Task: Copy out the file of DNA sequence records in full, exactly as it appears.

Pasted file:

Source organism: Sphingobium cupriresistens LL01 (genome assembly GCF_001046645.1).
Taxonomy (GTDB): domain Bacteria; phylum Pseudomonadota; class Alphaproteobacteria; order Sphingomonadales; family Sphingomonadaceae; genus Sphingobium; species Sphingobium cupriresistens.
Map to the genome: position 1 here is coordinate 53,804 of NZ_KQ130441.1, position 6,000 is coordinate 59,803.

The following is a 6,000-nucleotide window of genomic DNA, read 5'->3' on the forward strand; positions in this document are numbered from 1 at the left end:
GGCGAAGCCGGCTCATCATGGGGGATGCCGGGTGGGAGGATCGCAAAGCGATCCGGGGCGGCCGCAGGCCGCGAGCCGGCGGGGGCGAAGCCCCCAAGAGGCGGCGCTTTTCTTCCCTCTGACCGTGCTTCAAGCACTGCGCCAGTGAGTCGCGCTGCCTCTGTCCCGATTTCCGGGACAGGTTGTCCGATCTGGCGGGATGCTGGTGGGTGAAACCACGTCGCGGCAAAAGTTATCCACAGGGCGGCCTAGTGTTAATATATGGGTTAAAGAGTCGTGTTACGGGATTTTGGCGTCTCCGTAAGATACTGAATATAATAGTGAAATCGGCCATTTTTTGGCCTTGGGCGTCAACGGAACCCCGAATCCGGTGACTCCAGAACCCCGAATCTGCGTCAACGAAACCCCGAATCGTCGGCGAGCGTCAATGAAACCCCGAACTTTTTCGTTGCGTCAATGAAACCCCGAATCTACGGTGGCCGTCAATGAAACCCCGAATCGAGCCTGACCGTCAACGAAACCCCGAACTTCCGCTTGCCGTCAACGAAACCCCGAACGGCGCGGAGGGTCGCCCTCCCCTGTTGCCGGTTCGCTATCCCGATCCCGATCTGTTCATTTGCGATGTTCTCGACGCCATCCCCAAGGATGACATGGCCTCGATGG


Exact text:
Source organism: Sphingobium cupriresistens LL01 (genome assembly GCF_001046645.1).
Taxonomy (GTDB): domain Bacteria; phylum Pseudomonadota; class Alphaproteobacteria; order Sphingomonadales; family Sphingomonadaceae; genus Sphingobium; species Sphingobium cupriresistens.
Map to the genome: position 1 here is coordinate 53,804 of NZ_KQ130441.1, position 6,000 is coordinate 59,803.

The following is a 6,000-nucleotide window of genomic DNA, read 5'->3' on the forward strand; positions in this document are numbered from 1 at the left end:
GGCGAAGCCGGCTCATCATGGGGGATGCCGGGTGGGAGGATCGCAAAGCGATCCGGGGCGGCCGCAGGCCGCGAGCCGGCGGGGGCGAAGCCCCCAAGAGGCGGCGCTTTTCTTCCCTCTGACCGTGCTTCAAGCACTGCGCCAGTGAGTCGCGCTGCCTCTGTCCCGATTTCCGGGACAGGTTGTCCGATCTGGCGGGATGCTGGTGGGTGAAACCACGTCGCGGCAAAAGTTATCCACAGGGCGGCCTAGTGTTAATATATGGGTTAAAGAGTCGTGTTACGGGATTTTGGCGTCTCCGTAAGATACTGAATATAATAGTGAAATCGGCCATTTTTTGGCCTTGGGCGTCAACGGAACCCCGAATCCGGTGACTCCAGAACCCCGAATCTGCGTCAACGAAACCCCGAATCGTCGGCGAGCGTCAATGAAACCCCGAACTTTTTCGTTGCGTCAATGAAACCCCGAATCTACGGTGGCCGTCAATGAAACCCCGAATCGAGCCTGACCGTCAACGAAACCCCGAACTTCCGCTTGCCGTCAACGAAACCCCGAACGGCGCGGAGGGTCGCCCTCCCCTGTTGCCGGTTCGCTATCCCGATCCCGATCTGTTCATTTGCGATGTTCTCGACGCCATCCCCAAGGATGACATGGCCTCGATGG